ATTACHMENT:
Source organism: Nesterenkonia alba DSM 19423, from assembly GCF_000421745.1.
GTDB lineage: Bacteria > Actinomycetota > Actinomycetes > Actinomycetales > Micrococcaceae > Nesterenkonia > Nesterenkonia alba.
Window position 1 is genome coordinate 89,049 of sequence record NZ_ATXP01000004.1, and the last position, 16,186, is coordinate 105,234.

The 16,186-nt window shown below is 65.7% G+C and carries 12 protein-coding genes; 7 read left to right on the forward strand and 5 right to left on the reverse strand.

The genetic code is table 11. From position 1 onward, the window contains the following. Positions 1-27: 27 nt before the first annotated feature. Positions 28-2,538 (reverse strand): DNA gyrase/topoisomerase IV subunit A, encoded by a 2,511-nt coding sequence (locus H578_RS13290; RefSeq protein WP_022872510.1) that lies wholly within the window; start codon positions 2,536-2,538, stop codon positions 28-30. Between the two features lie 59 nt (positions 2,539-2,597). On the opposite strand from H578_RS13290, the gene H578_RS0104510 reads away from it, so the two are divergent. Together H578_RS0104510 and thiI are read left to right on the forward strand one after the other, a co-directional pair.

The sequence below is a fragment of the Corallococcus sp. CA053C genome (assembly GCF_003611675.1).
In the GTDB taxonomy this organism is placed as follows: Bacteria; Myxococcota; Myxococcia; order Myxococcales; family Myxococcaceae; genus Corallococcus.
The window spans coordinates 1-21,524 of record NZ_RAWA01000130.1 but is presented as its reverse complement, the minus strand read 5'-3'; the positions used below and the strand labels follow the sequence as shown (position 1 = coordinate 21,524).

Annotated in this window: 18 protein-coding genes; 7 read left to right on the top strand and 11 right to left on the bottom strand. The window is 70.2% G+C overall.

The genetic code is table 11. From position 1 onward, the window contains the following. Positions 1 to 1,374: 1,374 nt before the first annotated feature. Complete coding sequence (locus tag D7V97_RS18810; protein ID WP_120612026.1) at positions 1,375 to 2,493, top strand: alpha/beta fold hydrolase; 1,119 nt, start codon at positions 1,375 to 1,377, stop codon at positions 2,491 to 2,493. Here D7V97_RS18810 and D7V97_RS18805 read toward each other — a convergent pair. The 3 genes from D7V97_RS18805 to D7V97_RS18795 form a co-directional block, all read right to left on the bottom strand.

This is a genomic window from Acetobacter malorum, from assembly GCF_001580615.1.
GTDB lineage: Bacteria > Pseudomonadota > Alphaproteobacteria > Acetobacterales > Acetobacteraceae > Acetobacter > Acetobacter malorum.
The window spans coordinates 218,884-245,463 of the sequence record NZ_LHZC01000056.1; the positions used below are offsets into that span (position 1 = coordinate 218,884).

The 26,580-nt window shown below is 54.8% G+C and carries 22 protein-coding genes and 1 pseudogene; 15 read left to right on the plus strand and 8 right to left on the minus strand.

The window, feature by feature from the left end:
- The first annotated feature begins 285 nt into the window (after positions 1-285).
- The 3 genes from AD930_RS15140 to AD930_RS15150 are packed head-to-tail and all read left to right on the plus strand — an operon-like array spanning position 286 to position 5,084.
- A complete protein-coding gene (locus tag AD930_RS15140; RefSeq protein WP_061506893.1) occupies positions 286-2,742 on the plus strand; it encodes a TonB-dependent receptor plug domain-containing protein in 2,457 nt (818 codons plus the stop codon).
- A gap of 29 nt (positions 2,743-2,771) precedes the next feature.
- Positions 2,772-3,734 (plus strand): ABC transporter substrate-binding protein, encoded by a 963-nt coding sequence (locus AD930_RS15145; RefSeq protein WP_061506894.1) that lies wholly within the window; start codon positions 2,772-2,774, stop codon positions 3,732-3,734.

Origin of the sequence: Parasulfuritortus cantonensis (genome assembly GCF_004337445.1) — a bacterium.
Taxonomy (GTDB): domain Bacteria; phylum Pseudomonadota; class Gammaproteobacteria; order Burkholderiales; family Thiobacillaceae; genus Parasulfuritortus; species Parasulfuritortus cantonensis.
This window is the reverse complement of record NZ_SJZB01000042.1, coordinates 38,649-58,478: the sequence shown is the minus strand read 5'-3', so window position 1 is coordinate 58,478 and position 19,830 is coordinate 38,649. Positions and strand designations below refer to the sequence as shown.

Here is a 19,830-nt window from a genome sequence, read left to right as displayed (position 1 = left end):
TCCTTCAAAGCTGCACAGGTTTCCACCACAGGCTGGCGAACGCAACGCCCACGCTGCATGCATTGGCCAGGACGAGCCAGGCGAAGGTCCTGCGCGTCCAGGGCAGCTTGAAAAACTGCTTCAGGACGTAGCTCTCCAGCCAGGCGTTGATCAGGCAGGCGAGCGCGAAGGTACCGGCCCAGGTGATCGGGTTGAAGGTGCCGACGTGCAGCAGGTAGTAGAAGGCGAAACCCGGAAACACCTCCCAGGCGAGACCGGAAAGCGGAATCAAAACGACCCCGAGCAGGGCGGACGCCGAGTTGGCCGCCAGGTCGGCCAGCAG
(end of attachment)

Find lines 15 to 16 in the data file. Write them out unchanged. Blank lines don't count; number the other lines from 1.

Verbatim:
The window, feature by feature from the left end:
- The first annotated feature begins 285 nt into the window (after positions 1-285).